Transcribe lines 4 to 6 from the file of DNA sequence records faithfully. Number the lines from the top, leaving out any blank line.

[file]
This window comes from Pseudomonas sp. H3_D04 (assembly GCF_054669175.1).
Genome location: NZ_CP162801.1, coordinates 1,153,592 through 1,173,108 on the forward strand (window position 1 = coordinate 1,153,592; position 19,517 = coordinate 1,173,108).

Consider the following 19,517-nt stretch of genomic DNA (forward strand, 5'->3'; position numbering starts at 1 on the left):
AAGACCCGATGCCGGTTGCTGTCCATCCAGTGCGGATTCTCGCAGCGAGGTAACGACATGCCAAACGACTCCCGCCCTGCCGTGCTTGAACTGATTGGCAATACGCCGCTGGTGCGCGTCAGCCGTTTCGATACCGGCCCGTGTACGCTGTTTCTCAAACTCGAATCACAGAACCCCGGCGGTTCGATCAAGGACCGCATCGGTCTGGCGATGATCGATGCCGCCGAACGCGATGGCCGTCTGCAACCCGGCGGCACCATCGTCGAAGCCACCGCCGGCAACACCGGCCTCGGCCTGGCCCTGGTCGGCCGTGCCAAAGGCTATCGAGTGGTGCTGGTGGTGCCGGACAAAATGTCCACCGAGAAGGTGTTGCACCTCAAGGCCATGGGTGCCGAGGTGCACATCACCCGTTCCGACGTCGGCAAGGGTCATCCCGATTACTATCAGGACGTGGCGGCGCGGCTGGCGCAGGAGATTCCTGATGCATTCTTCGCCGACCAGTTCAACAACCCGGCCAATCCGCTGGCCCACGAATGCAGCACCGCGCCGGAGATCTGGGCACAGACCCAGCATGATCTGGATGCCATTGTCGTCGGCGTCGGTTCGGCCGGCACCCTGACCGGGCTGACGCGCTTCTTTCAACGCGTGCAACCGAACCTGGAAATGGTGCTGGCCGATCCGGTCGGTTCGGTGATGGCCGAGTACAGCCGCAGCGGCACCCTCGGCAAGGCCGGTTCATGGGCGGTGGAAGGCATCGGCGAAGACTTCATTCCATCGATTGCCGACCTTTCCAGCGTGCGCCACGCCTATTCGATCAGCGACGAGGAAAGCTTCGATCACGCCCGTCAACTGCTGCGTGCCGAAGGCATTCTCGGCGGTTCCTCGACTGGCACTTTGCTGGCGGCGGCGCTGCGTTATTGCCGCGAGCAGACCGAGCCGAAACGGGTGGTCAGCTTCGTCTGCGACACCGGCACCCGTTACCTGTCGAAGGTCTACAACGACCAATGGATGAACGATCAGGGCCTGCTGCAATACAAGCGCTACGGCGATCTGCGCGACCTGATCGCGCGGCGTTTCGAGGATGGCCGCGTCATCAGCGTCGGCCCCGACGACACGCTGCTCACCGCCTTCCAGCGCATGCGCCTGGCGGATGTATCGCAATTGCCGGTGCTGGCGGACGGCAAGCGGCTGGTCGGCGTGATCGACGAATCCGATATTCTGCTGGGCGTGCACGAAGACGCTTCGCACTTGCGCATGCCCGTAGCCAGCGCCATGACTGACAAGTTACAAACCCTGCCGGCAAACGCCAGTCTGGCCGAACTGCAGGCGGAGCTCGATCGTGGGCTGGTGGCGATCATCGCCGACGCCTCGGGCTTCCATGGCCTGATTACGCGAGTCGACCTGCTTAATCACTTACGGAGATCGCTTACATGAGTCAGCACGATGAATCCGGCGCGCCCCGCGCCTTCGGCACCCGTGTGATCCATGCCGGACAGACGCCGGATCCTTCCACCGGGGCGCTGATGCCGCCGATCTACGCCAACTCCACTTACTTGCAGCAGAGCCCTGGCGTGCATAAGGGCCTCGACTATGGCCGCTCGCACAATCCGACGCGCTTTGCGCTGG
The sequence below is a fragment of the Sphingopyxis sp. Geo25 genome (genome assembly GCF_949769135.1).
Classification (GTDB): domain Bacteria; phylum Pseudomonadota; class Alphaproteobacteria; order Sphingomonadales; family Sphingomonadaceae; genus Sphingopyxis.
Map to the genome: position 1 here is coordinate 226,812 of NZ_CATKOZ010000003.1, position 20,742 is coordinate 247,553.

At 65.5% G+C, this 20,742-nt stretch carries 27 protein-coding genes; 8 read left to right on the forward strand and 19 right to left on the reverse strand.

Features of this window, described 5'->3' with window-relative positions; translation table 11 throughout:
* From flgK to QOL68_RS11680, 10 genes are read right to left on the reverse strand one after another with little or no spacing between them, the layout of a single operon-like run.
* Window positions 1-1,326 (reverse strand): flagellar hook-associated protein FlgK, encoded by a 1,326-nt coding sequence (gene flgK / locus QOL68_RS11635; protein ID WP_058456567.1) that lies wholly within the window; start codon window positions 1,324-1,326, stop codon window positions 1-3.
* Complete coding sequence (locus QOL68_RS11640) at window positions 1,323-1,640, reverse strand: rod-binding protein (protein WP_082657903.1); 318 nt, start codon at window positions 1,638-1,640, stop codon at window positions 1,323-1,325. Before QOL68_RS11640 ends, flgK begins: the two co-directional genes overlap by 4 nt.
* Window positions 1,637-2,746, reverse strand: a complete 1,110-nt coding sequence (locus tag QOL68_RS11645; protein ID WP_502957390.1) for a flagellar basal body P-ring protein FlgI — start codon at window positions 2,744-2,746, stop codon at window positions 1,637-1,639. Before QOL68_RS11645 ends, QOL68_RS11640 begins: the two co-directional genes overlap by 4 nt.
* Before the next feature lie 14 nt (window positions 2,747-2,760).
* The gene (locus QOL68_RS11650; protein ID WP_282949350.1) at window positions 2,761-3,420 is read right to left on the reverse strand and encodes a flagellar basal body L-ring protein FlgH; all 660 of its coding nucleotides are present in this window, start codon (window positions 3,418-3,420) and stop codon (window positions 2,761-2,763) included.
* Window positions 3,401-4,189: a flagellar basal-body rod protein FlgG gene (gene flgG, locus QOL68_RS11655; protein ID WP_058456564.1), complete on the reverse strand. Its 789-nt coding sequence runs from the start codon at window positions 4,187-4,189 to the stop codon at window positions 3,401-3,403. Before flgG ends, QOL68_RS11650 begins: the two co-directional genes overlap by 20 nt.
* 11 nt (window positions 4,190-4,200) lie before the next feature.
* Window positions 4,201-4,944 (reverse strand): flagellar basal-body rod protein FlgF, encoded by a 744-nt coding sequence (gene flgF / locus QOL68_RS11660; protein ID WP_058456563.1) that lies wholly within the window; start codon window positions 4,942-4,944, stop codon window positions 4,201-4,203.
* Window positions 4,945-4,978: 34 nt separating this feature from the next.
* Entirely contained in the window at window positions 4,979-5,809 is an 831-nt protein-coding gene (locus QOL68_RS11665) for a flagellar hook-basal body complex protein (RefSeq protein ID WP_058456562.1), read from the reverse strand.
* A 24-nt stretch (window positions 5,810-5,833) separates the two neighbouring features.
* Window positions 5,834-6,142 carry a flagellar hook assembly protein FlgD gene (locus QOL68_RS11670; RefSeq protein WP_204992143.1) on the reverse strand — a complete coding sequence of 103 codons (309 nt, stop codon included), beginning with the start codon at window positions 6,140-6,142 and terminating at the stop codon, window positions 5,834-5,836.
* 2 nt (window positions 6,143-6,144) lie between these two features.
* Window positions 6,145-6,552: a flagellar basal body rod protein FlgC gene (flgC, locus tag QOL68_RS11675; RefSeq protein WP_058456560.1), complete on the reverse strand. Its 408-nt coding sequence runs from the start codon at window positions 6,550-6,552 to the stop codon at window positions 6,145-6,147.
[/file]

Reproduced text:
AAGACCCGATGCCGGTTGCTGTCCATCCAGTGCGGATTCTCGCAGCGAGGTAACGACATGCCAAACGACTCCCGCCCTGCCGTGCTTGAACTGATTGGCAATACGCCGCTGGTGCGCGTCAGCCGTTTCGATACCGGCCCGTGTACGCTGTTTCTCAAACTCGAATCACAGAACCCCGGCGGTTCGATCAAGGACCGCATCGGTCTGGCGATGATCGATGCCGCCGAACGCGATGGCCGTCTGCAACCCGGCGGCACCATCGTCGAAGCCACCGCCGGCAACACCGGCCTCGGCCTGGCCCTGGTCGGCCGTGCCAAAGGCTATCGAGTGGTGCTGGTGGTGCCGGACAAAATGTCCACCGAGAAGGTGTTGCACCTCAAGGCCATGGGTGCCGAGGTGCACATCACCCGTTCCGACGTCGGCAAGGGTCATCCCGATTACTATCAGGACGTGGCGGCGCGGCTGGCGCAGGAGATTCCTGATGCATTCTTCGCCGACCAGTTCAACAACCCGGCCAATCCGCTGGCCCACGAATGCAGCACCGCGCCGGAGATCTGGGCACAGACCCAGCATGATCTGGATGCCATTGTCGTCGGCGTCGGTTCGGCCGGCACCCTGACCGGGCTGACGCGCTTCTTTCAACGCGTGCAACCGAACCTGGAAATGGTGCTGGCCGATCCGGTCGGTTCGGTGATGGCCGAGTACAGCCGCAGCGGCACCCTCGGCAAGGCCGGTTCATGGGCGGTGGAAGGCATCGGCGAAGACTTCATTCCATCGATTGCCGACCTTTCCAGCGTGCGCCACGCCTATTCGATCAGCGACGAGGAAAGCTTCGATCACGCCCGTCAACTGCTGCGTGCCGAAGGCATTCTCGGCGGTTCCTCGACTGGCACTTTGCTGGCGGCGGCGCTGCGTTATTGCCGCGAGCAGACCGAGCCGAAACGGGTGGTCAGCTTCGTCTGCGACACCGGCACCCGTTACCTGTCGAAGGTCTACAACGACCAATGGATGAACGATCAGGGCCTGCTGCAATACAAGCGCTACGGCGATCTGCGCGACCTGATCGCGCGGCGTTTCGAGGATGGCCGCGTCATCAGCGTCGGCCCCGACGACACGCTGCTCACCGCCTTCCAGCGCATGCGCCTGGCGGATGTATCGCAATTGCCGGTGCTGGCGGACGGCAAGCGGCTGGTCGGCGTGATCGACGAATCCGATATTCTGCTGGGCGTGCACGAAGACGCTTCGCACTTGCGCATGCCCGTAGCCAGCGCCATGACTGACAAGTTACAAACCCTGCCGGCAAACGCCAGTCTGGCCGAACTGCAGGCGGAGCTCGATCGTGGGCTGGTGGCGATCATCGCCGACGCCTCGGGCTTCCATGGCCTGATTACGCGAGTCGACCTGCTTAATCACTTACGGAGATCGCTTACATGAGTCAGCACGATGAATCCGGCGCGCCCCGCGCCTTCGGCACCCGTGTGATCCATGCCGGACAGACGCCGGATCCTTCCACCGGGGCGCTGATGCCGCCGATCTACGCCAACTCCACTTACTTGCAGCAGAGCCCTGGCGTGCATAAGGGCCTCGACTATGGCCGCTCGCACAATCCGACGCGCTTTGCGCTGG
The sequence below is a fragment of the Sphingopyxis sp. Geo25 genome (genome assembly GCF_949769135.1).
Classification (GTDB): domain Bacteria; phylum Pseudomonadota; class Alphaproteobacteria; order Sphingomonadales; family Sphingomonadaceae; genus Sphingopyxis.